A friend of mine told me that taco bell was being sued for adding filler to the meat. I looked it up and found the suit claimed that just 35% of the meat is beef. I also saw the Taco Bell beef lawsuit was dropped, but it didn't say why.
Why was the suit dropped? Can hamburger sold in a grocery store have 35% beef and 65% filler while still being called hamburger, or ground beef? Is there any truth in labeling?
You'll have to pardon the puns, but...
Taco Bell might want to change it's "Think Outside the Bun" campaign to "What's Really in That Taco?" after a class-action lawsuit filed against the fast-food giant claimed its taco filler doesn't, um, "meat" federal standards.
The suit against the YUM-brands chain also has a "beef" with the company's advertising, charging its claims of using "seasoned ground beef" or "seasoned beef" in its food products is false.
According to the suit filed by the Alabama law firm Beasley, Allen, Crow, Methvin, Portis & Miles, the YUM-brands owned chain is using a meat mixture that contains binders and extenders, and does not meet the minimum requirements set by the U.S. Department of Agriculture to be labeled as "beef.”
Attorney Dee Miles said the meat mixture contained just 35 percent beef, with the remaining 65 percent containing water, wheat oats, soy lecithin, maltodrextrin, anti-dusting agent and modified corn starch.
The suit was filed on behalf of Taco Bell customer and California resident Amanda Obney, who is not seeking monetary damages, but instead wants a court to order Taco Bell to be honest in its advertising.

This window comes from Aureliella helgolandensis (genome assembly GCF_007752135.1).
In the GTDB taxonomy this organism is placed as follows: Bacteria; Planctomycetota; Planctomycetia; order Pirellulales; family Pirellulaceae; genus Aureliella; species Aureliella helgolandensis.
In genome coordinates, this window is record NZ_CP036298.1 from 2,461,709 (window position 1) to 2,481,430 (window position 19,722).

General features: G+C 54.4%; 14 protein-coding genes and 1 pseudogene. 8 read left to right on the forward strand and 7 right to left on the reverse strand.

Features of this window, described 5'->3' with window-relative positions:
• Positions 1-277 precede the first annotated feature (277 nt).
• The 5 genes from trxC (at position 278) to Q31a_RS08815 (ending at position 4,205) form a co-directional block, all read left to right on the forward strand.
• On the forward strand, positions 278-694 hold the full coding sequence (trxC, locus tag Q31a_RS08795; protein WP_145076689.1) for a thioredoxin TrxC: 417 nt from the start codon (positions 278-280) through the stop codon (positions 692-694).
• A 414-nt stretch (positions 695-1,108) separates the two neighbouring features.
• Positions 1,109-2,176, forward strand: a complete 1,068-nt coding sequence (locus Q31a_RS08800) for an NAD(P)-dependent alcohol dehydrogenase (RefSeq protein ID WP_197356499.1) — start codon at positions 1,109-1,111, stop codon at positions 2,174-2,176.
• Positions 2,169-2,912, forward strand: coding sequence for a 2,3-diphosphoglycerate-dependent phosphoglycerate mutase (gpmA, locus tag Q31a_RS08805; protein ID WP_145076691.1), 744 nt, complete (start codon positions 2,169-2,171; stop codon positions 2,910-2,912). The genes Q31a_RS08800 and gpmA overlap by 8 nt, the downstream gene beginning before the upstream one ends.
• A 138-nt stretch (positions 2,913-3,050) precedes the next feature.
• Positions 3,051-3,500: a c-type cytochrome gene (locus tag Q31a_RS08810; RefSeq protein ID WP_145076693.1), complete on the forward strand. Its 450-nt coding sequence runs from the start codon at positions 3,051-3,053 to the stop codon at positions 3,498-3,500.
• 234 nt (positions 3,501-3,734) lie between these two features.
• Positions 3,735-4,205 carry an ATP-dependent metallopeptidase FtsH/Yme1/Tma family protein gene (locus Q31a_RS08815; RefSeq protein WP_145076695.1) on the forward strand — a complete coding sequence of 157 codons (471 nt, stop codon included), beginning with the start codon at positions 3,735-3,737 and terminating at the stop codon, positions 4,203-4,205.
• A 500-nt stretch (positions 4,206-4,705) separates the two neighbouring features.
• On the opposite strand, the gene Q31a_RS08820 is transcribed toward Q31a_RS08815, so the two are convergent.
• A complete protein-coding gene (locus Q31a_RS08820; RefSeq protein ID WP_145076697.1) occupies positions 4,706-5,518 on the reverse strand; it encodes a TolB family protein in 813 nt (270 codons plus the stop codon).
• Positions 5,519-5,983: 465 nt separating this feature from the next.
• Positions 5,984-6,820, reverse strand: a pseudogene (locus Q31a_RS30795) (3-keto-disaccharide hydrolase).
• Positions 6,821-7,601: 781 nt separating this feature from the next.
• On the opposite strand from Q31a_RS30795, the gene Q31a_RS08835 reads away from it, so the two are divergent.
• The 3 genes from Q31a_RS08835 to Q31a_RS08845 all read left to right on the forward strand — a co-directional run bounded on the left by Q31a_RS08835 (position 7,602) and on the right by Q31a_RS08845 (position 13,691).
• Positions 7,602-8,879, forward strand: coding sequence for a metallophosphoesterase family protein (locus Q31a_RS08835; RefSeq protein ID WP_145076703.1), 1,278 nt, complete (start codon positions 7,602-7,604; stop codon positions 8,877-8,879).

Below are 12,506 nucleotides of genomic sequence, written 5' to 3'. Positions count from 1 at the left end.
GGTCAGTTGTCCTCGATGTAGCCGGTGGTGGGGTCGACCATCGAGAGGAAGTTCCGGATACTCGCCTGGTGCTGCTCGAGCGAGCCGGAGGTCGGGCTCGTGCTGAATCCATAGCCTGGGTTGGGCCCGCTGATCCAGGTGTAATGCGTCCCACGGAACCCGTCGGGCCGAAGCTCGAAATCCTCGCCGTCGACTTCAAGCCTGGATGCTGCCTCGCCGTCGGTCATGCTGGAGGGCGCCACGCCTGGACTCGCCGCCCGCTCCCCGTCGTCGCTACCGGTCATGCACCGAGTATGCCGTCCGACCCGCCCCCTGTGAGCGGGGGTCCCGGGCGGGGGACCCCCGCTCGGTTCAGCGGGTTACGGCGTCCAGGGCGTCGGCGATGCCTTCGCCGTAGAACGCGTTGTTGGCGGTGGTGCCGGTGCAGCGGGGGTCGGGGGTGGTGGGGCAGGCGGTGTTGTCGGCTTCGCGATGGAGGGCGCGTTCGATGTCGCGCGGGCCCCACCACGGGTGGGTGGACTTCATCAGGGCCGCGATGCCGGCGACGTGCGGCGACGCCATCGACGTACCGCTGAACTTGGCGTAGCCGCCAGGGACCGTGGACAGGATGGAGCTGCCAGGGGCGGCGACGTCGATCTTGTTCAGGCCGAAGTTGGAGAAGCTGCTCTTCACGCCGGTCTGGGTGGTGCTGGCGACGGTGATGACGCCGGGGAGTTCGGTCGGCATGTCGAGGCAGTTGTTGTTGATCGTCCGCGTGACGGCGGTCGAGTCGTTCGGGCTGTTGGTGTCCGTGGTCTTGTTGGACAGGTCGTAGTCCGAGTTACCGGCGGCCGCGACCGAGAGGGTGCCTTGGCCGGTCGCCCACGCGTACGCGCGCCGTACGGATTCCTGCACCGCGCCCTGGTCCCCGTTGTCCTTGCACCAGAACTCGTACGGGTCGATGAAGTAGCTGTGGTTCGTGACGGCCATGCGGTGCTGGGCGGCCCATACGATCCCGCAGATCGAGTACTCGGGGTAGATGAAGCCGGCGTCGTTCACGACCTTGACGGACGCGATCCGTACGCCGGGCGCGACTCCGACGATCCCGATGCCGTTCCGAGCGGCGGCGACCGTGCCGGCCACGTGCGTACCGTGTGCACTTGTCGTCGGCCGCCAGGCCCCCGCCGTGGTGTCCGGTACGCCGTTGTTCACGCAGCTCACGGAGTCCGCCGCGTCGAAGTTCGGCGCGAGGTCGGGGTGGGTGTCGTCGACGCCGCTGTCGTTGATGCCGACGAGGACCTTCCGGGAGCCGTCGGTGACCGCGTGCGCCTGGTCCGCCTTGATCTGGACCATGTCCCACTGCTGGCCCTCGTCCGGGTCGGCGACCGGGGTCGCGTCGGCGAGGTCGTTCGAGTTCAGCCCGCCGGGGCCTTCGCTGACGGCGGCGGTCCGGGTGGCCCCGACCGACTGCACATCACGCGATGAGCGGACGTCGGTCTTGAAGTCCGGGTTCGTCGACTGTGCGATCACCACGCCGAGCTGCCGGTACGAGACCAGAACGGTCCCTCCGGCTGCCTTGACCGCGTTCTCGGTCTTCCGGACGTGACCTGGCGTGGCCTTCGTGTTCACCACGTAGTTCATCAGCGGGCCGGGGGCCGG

"We are asking that they stop saying that they are selling beef," Miles said.
Irvine, Calif.-based Taco Bell spokesman Rob Poetsch said the company denies that its advertising is misleading and said the company would "vigorously defend the suit."
While the company does list its ingredients on its website — and indicates whether they are allergens — registered dietitian and Fox News contributor Tanya Zuckerbrot said the fillers could be a danger for some consumers.
“Wheat oats, soy lecithin and maltodrextrin are common allergens that are often added to processed foods as fillers because they are much less expensive than meat,” she said. “Aside from being misleading, this form of false advertising puts the consumer at risk as well.”
Zuckerbrot said according to the USDA, “ground beef can have seasonings, but no water, phosphates, extenders, or binders added.” The meat from Taco Bell does not meet the minimum requirements set by the USDA, she said.
“Rather than Taco Bell calling the meat ‘seasoned ground beef’ they should refer to it as ‘mixed meat’ and list the additional ingredients so consumers can know what they are putting into their mouths,” she said.
The Associated Press contributed to this article.
LOUISVILLE, Ky. -- An Alabama-based law firm said Monday it has withdrawn its class-action lawsuit that sought to force Taco Bell to stop calling the meat it serves "beef."
The lawsuit, filed in January in federal court in California, alleged that what Taco Bell calls "seasoned beef" is a meat mixture that has binders and extenders and does not meet federal requirements to be labeled beef.
The fast-food chain said Monday the allegations were "absolutely wrong" and the lawsuit was voluntarily withdrawn by the firm. It said no money was exchanged and it is not changing any of its products or advertising.